For the TLIF procedure, after unilateral or bilateral dissection and drilling of the inferior articulating surface and the medial superior articulating facet the far lateral disc space is entered and a circumferential discectomy is performed. The disc space is prepared and the endplates exposed.

The disc height is measured and a posterior lumbar intervertebral cage/BDFT screw construct (FIG. 4) of the appropriate disc height, width and depth is selected. The central cavity is packed with bone fusion material, autologous bone graft, allograft, alone or in combination with any commercially available bone fusion promoting product. Then one construct is placed on either right or left sides, or one construct each is placed into left and right sides. The constructs are inserted such they are flush or countersunk relative to the superior and inferior vertebral bodies. In addition to the central cavities that are packed with bone product, the intervertebral space in between the constructs can also be packed with bone product for fusion.

The BDFT screws are then inserted into internalized rostrally (superiorly) and caudally (inferiorly) angled screw guides. A drill with or without a drill guide can be used to prepare for screw placement. This is not absolutely necessary. Because the cage has internalized screw guides, self-drilling/self-tapping screws of the appropriately selected lengths can be directly screwed into the vertebral bodies once placed into the internalized drill-guided angled tunnels. The cage's internalized guides, which have internalized tunnels, direct the screws into the superior and inferior vertebral bodies in the predetermined angle of the internalized tunnels. There is no other angled trajectory other than that which is built into the internalized screw guide/tunnel of the cage that the screw can be oriented in. Hence, unlike posterior placement of pedicle screws there is no absolute need for fluoroscopic or expensive and cumbersome, frameless stereotactic CT guidance.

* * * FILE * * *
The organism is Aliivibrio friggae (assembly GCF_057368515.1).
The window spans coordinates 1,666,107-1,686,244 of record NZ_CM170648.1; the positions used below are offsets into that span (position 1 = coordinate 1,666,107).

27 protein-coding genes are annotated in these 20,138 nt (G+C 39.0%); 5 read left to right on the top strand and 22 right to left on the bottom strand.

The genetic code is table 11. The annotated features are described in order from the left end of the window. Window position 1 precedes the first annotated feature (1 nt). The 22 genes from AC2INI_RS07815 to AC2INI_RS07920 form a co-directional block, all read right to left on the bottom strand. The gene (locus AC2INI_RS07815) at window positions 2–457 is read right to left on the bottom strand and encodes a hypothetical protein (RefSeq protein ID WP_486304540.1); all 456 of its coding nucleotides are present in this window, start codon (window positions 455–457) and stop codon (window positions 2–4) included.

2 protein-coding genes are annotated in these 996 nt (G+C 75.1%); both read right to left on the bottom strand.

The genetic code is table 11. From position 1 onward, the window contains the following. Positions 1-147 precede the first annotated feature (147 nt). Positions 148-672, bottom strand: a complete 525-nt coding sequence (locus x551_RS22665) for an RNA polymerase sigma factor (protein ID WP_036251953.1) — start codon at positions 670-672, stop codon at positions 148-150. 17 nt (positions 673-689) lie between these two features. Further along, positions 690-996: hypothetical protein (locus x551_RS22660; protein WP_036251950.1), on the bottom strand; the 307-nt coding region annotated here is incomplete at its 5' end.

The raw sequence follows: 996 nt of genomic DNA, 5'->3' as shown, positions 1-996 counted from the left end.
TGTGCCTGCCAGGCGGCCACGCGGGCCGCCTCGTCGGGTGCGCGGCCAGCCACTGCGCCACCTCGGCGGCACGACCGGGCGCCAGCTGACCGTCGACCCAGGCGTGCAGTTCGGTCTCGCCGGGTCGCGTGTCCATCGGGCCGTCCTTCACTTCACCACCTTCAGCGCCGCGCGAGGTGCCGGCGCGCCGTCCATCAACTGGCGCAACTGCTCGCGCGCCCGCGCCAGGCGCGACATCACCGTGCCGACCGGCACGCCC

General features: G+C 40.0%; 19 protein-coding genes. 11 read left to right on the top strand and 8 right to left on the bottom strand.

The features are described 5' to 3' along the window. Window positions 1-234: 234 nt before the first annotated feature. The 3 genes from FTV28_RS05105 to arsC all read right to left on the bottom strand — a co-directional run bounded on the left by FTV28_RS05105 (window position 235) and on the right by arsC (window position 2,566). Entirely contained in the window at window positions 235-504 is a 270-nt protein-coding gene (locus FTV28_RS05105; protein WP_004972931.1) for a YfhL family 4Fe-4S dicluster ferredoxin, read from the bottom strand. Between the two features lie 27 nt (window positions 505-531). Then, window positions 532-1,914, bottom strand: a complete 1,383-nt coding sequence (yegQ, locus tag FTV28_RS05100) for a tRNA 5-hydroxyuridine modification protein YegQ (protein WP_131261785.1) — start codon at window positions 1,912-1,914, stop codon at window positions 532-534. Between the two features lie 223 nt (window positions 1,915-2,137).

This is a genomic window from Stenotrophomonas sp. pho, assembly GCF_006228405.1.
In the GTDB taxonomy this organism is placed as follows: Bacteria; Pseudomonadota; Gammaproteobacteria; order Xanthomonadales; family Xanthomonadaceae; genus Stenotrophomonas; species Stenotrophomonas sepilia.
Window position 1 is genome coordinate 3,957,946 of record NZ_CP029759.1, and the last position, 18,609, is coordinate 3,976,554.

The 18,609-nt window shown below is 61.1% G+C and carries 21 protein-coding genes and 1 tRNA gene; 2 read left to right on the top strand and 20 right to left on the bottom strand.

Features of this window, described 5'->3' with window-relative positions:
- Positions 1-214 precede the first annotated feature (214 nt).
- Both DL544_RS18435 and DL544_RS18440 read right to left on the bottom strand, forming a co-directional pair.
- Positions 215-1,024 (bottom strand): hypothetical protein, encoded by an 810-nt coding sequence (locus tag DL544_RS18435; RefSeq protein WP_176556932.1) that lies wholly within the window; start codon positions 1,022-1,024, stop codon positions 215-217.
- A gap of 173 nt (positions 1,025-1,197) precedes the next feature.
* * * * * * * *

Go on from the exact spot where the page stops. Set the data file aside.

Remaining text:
Once the surgeon is satisfied with the position and placement of the cage, the BDFT screws can then be locked in their final positions. Then a screw locking bracket is gently placed on top of the cage with the pliers (FIG. 5) allowing the bracket hooks to snap into the cage inserts. If the surgeon changes his mind intra-operatively, or if in a future date the construct needs to be removed, the surgeon presses on the side tabs with pliers (FIG. 5) to slightly deform (open) the bracket hooks and can then easily remove the locking bracket. The locking bracket has several cycles of use, and thus screws once backed out, can be re-screwed and re-locked. Multiple level placements can be performed including two, three or more levels if necessary.

The surgical placement of the lumbar facet staples via a posterior facet lumbar staple gun (FIG. 6) is described in the aforementioned related applications. The surgical procedure for these staple embodiments with this staple gun embodiment is identical to that which has been previously described. The evolutionary advantages of these embodiments are explained above.

For posterior placement of the cervical facet staples using the cervical facet staple gun embodiments (FIGS. 7-8), after the adequate induction of anesthesia the patient is flipped prone and his head and neck secured. A single midline or two paramedian incisions are made for unilateral or bilateral or multilevel placement of cervical staples. Ultimately the facet joint is exposed. Alternatively and preferably this can be performed percutaneously under fluoroscopic guidance with IV sedation. The cervical staple, two or four pronged is loaded either into the two or four pronged staple gun, is placed on the two articulating cervical facets, and then stapled into the joint using the staple gun. To achieve modular calibrated fusion, different combinations and permutations of cervical facet staples can be inserted ranging from a single unilateral two pronged staple providing a high degree of flexibility to a total of four bilaterally placed four pronged cervical staples leading to the highest degree of rigidity per cervical posterior joint. Additional bone may or may not be placed in the vicinity to facilitate permanent and solid fusion. These simplified and economically efficient cervical staple guns make this procedure amenable to percutaneous, precise staple placement, as well as contoured staple-bone integration.